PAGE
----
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dir-scr Matt Ross
prd Monica Levinson, Jamie Patricof, Shivani Rawat, Lynette Howell Taylor
with Viggo Mortensen, George MacKay, Samantha Isler, Annalise Basso, Nicholas Hamilton, Shree Crooks, Charlie Shotwell, Frank Langella, Ann Dowd, Kathryn Hahn, Steve Zahn, Missi Pyle
release US 8.Jul.16, UK 9.Sep.16
16/US eOne 1h58
Field trip: MacKay, Mortensen, Isler and Basso
SUNDANCE FILM FEST
CANNES FILM FEST
|R E V I E W B Y R I C H C L I N E|
An offbeat family drama about big ideas, this meandering movie confronts the general complacency of the American public. It's an all-out assault, really, but the powerful point will most likely be lost on viewers already set in their beliefs. Still, those open to being challenged and seeing through new eyes will find it riveting.
On an isolated farm in the Pacific Northwest, Ben (Mortensen) is giving his six kids an intense education that combines books, music and survivalism. Eldest son Bodevan (MacKay) has just been accepted at all of the top universities, while middle son Rellian (Hamilton) is questioning this bohemian lifestyle. Then their mother dies and they decide to attend her funeral, against the wishes of her parents (Langella and Dowd). En route they visit Ben's sister and brother-in-law (Hahn and Zahn), beginning to understand how out of step they are with society. And there's more trouble ahead.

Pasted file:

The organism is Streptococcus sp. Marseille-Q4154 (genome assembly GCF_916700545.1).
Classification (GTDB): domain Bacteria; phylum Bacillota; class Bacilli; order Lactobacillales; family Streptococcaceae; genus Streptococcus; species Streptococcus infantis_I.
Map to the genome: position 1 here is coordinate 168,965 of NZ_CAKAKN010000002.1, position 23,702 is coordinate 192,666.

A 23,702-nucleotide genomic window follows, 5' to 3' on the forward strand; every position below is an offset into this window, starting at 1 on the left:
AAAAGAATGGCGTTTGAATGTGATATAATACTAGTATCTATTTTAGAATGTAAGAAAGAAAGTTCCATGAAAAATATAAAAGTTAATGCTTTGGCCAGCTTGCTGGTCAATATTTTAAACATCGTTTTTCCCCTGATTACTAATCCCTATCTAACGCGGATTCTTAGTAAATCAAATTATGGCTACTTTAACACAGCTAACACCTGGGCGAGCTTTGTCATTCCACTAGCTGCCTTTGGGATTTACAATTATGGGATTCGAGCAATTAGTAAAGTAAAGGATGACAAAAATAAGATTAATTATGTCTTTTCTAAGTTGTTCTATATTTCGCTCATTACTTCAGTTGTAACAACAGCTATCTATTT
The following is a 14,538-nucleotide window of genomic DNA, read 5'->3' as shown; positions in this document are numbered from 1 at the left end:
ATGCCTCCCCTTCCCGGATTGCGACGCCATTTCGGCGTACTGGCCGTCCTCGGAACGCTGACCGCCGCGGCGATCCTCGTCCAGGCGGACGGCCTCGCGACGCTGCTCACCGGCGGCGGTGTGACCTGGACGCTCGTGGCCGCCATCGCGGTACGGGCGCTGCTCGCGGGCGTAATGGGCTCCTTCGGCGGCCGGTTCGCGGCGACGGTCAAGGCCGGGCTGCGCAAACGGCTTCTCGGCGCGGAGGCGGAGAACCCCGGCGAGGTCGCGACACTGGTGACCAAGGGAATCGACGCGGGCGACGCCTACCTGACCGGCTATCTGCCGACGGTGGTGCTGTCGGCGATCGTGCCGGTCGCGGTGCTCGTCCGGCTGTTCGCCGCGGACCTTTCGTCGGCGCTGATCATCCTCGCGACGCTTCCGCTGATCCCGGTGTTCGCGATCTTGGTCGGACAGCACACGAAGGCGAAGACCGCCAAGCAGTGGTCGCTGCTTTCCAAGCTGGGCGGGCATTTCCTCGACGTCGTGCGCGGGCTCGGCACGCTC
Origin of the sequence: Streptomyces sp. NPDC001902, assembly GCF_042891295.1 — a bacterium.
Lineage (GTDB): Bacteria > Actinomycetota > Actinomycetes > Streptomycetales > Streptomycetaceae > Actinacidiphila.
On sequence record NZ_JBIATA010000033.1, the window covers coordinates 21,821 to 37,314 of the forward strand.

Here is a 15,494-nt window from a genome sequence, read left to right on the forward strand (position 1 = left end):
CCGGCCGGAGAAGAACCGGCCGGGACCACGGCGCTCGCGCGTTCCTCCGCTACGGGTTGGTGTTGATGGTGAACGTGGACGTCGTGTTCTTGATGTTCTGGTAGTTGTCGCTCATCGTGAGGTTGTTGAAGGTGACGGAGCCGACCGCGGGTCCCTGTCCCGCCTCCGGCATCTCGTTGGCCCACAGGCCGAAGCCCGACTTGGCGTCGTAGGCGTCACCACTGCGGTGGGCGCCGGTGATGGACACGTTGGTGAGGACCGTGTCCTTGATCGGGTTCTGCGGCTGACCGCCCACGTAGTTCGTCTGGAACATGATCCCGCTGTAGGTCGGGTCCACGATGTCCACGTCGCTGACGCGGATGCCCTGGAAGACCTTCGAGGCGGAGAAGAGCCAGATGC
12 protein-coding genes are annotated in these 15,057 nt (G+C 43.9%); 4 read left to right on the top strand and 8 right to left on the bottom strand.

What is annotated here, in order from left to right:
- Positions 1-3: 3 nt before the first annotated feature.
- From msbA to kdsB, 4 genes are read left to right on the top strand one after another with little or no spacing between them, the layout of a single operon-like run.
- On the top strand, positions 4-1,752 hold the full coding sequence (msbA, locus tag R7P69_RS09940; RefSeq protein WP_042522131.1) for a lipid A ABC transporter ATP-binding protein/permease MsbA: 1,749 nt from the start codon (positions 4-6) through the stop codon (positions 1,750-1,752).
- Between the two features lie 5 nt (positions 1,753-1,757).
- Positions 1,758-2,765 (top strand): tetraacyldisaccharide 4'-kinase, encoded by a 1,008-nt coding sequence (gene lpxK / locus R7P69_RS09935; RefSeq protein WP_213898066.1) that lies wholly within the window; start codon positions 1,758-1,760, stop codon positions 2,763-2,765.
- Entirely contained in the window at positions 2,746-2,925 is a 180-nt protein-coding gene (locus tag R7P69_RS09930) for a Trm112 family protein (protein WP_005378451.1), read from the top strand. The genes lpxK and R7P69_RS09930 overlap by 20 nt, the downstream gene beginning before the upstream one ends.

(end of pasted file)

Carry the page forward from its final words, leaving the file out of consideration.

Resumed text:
Yes, there's a double-edge to the themes, as Ben's anti-establishment teachings has given his children razor-sharp minds, but their political views are diametrically opposed to the masses. They also have no idea how to function socially beyond their siblings. Writer-director Ross cleverly makes every side of the various arguments easy to relate to, while giving extra heft to the emotional desire of these children to give their mother the send-off she wanted.
Mortensen is effortlessly natural in this role, exuding zen-like charm, earthy proficiency and bright-eyed honesty, even in the face of opposition. He's sharply matched by the terrific MacKay, while Isler, Basso and Hamilton get strong scenes of their own, and Crooks and Shotwell add energy as the youngsters. Meanwhile, Langella manages to carefully balance a role that could have tipped over into villainy.
This is clearly a movie for an educated audience, with its witty references to Trotsky and Chomsky. But these things only add texture to what is actually a sensitive exploration of two men beginning to understand their place in the world. Both Ben and Bodevan are smart and talented, but need to develop their abilities to interact with others. So while there are elements of this film that are abrasive and a bit shouty, this is also a quietly moving story that may wake up some audience members from their slumber.
As Noam Chomsky puts it: "If you assume that there is no hope, you guarantee that there will be no hope. If you assume that there is an instinct for freedom, that there are opportunities to change things, then there is a possibility that you can contribute to making a better world."
|R E A D E R R E V I E W S|
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© 2016 by Rich Cline, Shadows on the Wall|
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